Baseball is a fickle game. On any given day, the worst team in the major leagues can beat the best team. On any given day the worst hitter in the game can go 4 for 4 and the best 0 for 5, while the best pitcher can take the mound without his stuff and get rocked as the worst finds an unfamiliar feel and pitches a complete game shutout. A large part of this is that baseball, more than any other sport, is a game dependent to a large degree on luck. It’s the line-drive right at a fielder versus the weak grounder that finds a hole, the hanging curve that’s taken for a high strike versus the one with a sharp break and great placement that gets deposited in the seats.
These are all reasons that the two tremendous losses the Yankees suffered at the hands of the Red Sox this weekend (total score, 24-3) don’t really bother me all that much. It was clear that Pavano and Mussina simply didn’t have it and that Clement and Wells (who found that famous curve after the first inning on Sunday) did. In and of itself, that doesn’t really reveal any essential flaws in this Yankee team other than the fact that they were simply off their game two days in a row. Consider the following:
Tuesday through Thursday the Tigers are swept by the Yankees. Friday through Sunday the Orioles are swept by the Tigers. Saturday and Sunday the Red Sox humiliate the Yankees. Monday night, the Red Sox get crushed by the Orioles (8-1).
There’s no logic to that. As of this afternoon, the Orioles are the best of those four teams (.620 winning percentage), the Tigers the worst (.479) and the Red Sox and Yankees are tied, four games behind the O’s in second place in the AL East with .540 winning percentages. One or two, or even three-game sample sizes are simply not enough to determine the relative quality of two or more teams. Heck, take the seven days since Tuesday:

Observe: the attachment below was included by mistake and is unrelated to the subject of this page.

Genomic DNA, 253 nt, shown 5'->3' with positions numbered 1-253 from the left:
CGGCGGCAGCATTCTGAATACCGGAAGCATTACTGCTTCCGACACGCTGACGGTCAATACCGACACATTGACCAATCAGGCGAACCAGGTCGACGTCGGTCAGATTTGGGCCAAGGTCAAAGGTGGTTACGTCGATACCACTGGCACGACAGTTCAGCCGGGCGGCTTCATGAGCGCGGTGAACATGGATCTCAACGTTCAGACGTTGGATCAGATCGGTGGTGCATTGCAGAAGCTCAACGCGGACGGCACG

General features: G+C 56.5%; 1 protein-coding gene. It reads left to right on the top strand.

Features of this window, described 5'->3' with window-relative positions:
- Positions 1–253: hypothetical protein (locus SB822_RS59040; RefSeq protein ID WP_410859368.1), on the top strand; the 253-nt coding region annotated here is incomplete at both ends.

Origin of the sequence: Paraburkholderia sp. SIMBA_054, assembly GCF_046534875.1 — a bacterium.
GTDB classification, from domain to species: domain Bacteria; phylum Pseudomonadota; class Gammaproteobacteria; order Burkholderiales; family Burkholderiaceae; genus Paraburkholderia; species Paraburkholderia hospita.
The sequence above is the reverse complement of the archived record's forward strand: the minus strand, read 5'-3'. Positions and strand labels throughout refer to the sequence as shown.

Red Sox 2-5
Then there are these guys:
Yeah, they’re that bad. But given the nature of the game, even the Royals, who are indeed the worst team in baseball (.260 winning percentage, even worse than the Colorado Springs Sky So . . . er, Rockies at .286), win a game every now and then (once every four days or so, to be precise). Having been without an official manager since Tony Peña resigned exactly three weeks ago today, the Royals have just hired Buddy Bell, who will manage his first game for Kansas City tonight. With a new skipper in the dugout and their best pitcher on the mound, the exciting young phenom Zach Greinke, it wouldn’t surprise me to see the Royals stop that six-game losing streak tonight despite being clearly overmatched by the invading Yankees. That’s just how this game works.
That said, the Yankees should feast on the Royals over the next three days, which would be a nice way to kick off the year’s longest road trip (12 games in four cities).
More on the Royals themselves below the fold.
Kansas City Royals
2004 Record: 58-104 (.358)
2004 Pythagorean Record: 64-98 (.395)
Manager: Buddy Bell
General Manager: Allard Baird
Ballpark (2004 park factors): Kauffman Stadium (95/96)